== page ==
Boost sexual function with healthy foods

It’s no secret that men are often looking for ways to boost their performance in the bedroom, but usually they are told to lose weight, stop smoking, exercise more and regularly, and eat a healthy diet.

All of these are excellent and effective recommendations, but why not go a step further, especially with the last suggestion, and take the opportunity to enhance sexual prowess at every meal?

Researchers have explored the best foods to improve sexual function for both women and men, and it turns out they are the same. That’s because the chosen foods improve blood flow to the pelvic region and also reduce inflammation both in the short- and long-term, which may help with sexual functioning, according to study results.

What studies say about foods and erectile dysfunction

The largest study to look at the effect of diet on erectile dysfunction reported that “a 10% risk reduction of ED [erectile dysfunction] was found with each additional daily serving of fruit/vegetable consumed.” This study was conducted using data from the 2011 Survey on Living with Chronic Diseases in Canada—Diabetes Component and included Canadian men with diabetes.

One reason for this improvement in sexual function is believed to be the anti-inflammatory properties of fruits and vegetables, including their high fiber content.

The investigators noted “a significant reduction [in] systemic inflammation, as indicated by… reduced levels of C[-reactive protein”]. It’s well known that fiber consumption can have a significant impact on lowering inflammation in the body. High intake of saturated fat, on the other hand, as is found in meat and many dairy foods, has been associated with higher levels of C-reactive protein.

To further expand on the idea of the best foods to improve sexual function, we can turn to research on the effects of the Mediterranean diet on erectile dysfunction. One study involved men with metabolic syndrome, who are at an increased risk of erectile dysfunction. Sixty-five men participated: 35 were assigned to the Mediterranean diet and 30 to a control diet. Major components of the Mediterranean diet are whole grains, fruits and vegetables, legumes, nuts, and olive oil.

After two years, men in the Mediterranean diet showed an improvement in endothelial function and C-reactive protein, while these factors remained stable in the control group. In addition, 13 men in the Mediterranean diet group reported an International Index of Erectile Function (IIEF) score of 22 or higher, which is a score indicating no erectile dysfunction. The authors concluded that the Mediterranean diet “might be effective per se in reducing the prevalence of ED in men with the metabolic syndrome.”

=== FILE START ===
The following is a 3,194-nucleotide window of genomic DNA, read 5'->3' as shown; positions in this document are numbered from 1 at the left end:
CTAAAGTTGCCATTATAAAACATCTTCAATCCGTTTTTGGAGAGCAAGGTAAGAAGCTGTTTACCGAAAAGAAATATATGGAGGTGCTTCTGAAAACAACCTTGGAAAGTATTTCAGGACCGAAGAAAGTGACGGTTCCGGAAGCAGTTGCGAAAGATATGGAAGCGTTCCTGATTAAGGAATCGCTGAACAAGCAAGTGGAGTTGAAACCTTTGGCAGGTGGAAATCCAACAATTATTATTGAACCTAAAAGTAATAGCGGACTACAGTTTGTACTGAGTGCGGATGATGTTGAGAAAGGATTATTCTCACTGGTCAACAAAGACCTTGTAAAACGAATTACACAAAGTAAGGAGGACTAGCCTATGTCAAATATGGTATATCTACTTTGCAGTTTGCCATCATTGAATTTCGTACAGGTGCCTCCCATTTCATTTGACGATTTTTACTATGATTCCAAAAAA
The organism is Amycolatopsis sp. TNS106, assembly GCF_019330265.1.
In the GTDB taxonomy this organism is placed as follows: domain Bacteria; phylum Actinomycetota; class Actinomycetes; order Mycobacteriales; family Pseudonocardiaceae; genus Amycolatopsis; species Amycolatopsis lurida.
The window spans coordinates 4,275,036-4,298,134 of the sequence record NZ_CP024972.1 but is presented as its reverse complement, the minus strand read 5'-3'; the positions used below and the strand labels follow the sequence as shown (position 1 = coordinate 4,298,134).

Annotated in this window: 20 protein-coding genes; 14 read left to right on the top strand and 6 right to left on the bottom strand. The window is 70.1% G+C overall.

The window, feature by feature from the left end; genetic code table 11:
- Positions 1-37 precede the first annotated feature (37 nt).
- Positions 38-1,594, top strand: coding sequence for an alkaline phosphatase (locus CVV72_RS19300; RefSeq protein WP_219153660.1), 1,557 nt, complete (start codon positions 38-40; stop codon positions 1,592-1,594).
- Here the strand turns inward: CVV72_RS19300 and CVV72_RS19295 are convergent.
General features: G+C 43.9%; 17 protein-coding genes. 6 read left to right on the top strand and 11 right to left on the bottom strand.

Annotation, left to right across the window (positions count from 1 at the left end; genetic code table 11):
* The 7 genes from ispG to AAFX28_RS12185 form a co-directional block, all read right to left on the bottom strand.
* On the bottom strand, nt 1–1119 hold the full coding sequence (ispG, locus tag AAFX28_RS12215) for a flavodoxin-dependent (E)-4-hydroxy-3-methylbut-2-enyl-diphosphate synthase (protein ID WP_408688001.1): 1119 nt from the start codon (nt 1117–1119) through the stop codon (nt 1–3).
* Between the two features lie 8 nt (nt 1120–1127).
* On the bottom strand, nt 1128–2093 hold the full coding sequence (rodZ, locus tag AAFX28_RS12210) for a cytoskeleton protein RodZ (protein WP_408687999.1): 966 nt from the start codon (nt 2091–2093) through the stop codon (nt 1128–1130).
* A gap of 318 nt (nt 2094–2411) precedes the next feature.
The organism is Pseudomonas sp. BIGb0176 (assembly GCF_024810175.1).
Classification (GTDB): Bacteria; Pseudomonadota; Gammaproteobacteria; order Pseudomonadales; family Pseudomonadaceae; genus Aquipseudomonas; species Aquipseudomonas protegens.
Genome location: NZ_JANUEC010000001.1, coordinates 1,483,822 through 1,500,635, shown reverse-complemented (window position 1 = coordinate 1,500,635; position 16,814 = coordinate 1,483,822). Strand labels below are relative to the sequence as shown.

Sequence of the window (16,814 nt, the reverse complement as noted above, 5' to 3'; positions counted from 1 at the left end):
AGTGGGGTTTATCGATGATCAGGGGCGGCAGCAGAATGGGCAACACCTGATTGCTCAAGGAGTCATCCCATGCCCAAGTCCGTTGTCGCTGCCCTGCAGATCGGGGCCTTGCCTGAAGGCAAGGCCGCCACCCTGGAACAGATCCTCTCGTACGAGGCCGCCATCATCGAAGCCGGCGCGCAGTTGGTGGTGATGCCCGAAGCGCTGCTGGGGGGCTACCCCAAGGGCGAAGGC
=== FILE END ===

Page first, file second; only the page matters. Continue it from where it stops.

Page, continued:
Finally, the authors of a recent (2017) review of 13 studies of diet and erectile dysfunction reported that “Erectile dysfunction appears to lessen in men adhering to the Mediterranean diet” and that “men who lose weight through low-fat, low-calorie diets seem to have improvements in erectile function.” All of these studies indicate that the best foods to improve sexual function are those associated with a Mediterranean style diet, which severely limits or avoids added sugar, saturated fat, and processed foods and focuses on plant-based foods such as fruits and vegetables, whole grains, nuts, legumes, and healthy fats (e.g., olive oil) and the use of herbs and spices. Red meat should be consumed no more than a few times per month, while fish, poultry, and low-fat dairy can be enjoyed about twice a week.

 

Author: Craig Cooper

 

Sources:

1.      Di Francesco S, Tenaglia RL. Mediterranean diet and erectile dysfunction: a current perspective. — Central European Journal of Urology 2017 Jun 30; 70(2): 185-87

2.      Esposito K et al. Mediterranean diet improves erectile function in subjects with the metabolic syndrome. — International Journal of Impotence Research 2006 Jul-Aug; 18(4): 405-10

3.      La J et al. Diet and men’s sexual health. — Sexual Medicine Reviews 2017 Aug 1

4.      Wang F et al. Erectile dysfunction and fruit/vegetable consumption among diabetic Canadian men. — Urology 2013 Dec; 82(6): 1330-35

 

 

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